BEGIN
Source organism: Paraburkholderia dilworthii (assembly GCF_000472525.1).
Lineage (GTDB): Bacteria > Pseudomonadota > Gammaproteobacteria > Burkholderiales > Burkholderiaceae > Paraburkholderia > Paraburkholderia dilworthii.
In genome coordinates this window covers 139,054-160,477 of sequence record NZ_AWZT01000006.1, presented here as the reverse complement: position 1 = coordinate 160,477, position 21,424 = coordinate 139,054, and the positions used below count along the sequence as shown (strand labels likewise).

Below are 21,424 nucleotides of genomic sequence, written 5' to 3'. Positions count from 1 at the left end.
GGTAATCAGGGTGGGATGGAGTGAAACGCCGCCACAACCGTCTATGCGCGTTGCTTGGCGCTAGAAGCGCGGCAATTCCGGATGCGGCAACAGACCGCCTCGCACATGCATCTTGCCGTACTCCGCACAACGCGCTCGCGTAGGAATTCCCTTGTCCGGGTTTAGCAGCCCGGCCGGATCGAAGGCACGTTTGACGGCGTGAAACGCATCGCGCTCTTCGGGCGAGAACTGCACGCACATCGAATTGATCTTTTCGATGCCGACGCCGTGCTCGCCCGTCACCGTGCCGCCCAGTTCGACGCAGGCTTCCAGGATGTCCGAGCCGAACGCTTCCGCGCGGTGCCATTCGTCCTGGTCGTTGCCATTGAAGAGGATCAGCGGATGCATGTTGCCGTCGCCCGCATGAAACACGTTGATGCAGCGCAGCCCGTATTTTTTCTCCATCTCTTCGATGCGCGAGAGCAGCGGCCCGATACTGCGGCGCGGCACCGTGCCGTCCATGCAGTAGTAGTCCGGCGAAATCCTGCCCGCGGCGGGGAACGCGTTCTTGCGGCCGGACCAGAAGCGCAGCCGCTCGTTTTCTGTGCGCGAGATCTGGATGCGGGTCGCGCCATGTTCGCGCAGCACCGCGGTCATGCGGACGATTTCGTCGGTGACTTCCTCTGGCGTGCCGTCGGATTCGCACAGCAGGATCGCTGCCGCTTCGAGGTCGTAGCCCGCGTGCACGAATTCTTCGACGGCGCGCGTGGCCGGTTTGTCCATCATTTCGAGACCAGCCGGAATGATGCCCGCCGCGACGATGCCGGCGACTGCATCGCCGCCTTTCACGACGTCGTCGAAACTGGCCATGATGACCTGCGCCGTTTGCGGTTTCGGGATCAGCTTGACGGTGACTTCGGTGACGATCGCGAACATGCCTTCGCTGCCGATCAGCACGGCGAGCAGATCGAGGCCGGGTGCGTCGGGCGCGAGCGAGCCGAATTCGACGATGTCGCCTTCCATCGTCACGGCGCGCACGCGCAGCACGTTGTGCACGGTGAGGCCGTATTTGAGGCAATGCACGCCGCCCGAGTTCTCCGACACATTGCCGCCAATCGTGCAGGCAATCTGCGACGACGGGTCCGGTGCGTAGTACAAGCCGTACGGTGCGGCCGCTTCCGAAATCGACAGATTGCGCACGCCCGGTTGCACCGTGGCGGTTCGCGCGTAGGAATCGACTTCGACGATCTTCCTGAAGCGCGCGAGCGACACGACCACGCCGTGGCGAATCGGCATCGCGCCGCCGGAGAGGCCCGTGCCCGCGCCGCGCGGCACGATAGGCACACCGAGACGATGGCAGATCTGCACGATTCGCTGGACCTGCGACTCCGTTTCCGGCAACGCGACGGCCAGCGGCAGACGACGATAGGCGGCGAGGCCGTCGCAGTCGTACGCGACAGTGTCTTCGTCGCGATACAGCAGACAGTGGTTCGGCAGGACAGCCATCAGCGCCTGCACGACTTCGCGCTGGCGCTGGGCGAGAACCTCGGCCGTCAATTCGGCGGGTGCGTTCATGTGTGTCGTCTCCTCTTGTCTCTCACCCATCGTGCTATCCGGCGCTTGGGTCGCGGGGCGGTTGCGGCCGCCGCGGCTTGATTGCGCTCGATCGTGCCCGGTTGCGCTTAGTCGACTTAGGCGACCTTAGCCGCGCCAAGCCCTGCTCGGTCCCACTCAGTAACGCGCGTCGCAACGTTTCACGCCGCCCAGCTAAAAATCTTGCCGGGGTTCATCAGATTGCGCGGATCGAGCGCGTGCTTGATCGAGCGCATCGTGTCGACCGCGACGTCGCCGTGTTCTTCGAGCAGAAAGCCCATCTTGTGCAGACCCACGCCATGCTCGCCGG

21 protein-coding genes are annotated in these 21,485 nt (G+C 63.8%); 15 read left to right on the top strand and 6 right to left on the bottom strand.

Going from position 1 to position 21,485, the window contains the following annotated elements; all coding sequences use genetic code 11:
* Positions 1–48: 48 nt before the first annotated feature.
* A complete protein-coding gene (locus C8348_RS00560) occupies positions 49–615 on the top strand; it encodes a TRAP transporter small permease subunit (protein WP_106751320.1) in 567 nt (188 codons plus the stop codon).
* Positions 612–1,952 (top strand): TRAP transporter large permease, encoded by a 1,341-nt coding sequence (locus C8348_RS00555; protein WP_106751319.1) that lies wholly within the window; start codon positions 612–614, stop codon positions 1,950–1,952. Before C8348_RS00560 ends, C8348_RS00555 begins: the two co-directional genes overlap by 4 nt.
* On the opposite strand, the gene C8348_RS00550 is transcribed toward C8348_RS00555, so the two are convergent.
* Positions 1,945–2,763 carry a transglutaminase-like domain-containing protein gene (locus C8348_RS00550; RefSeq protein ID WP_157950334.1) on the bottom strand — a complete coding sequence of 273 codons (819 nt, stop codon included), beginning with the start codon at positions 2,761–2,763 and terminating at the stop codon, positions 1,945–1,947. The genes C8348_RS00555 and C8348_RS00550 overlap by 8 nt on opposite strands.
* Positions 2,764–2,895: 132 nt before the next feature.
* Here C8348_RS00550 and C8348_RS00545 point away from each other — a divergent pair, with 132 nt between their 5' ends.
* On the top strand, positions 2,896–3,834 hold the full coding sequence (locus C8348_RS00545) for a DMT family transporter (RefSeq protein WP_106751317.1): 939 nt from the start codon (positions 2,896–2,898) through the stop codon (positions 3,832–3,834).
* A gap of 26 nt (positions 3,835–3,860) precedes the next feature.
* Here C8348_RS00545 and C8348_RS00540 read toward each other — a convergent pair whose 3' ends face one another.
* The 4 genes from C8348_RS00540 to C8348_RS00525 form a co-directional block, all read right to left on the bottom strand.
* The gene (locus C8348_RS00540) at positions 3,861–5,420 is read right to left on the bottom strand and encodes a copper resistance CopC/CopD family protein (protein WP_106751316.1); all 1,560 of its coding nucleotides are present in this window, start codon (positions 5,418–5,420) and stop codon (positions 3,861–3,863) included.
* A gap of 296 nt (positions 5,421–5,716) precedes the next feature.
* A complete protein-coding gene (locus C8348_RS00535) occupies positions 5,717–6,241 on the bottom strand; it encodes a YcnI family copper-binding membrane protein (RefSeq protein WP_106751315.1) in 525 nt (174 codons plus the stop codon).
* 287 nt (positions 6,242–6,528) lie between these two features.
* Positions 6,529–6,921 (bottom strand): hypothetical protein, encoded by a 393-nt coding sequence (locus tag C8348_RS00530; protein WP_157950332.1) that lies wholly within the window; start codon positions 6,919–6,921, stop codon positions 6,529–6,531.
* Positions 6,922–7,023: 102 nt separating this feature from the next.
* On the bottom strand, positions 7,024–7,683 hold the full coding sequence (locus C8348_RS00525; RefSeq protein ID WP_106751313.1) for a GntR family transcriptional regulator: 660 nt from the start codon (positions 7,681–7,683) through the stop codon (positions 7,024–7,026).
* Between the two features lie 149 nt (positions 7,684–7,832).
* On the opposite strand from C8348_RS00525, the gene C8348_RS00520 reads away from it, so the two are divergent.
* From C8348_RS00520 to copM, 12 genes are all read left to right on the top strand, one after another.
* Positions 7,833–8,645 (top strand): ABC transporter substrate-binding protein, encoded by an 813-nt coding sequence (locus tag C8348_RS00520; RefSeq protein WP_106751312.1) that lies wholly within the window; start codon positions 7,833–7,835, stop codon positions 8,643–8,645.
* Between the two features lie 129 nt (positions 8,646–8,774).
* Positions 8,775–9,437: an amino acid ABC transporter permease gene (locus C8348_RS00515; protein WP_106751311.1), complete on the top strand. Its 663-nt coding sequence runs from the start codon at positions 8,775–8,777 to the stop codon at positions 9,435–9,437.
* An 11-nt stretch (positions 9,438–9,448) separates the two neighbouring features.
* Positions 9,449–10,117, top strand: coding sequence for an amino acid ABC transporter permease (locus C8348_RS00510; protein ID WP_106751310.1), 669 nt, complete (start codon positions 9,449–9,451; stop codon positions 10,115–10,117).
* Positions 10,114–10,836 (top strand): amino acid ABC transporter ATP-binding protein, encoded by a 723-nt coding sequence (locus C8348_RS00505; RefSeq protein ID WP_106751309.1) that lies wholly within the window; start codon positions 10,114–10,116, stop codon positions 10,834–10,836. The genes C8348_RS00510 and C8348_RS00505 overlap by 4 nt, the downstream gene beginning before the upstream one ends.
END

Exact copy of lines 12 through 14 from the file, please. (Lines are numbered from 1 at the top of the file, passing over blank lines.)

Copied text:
* Positions 1,945–2,763 carry a transglutaminase-like domain-containing protein gene (locus C8348_RS00550; RefSeq protein ID WP_157950334.1) on the bottom strand — a complete coding sequence of 273 codons (819 nt, stop codon included), beginning with the start codon at positions 2,761–2,763 and terminating at the stop codon, positions 1,945–1,947. The genes C8348_RS00555 and C8348_RS00550 overlap by 8 nt on opposite strands.
* Positions 2,764–2,895: 132 nt before the next feature.
* Here C8348_RS00550 and C8348_RS00545 point away from each other — a divergent pair, with 132 nt between their 5' ends.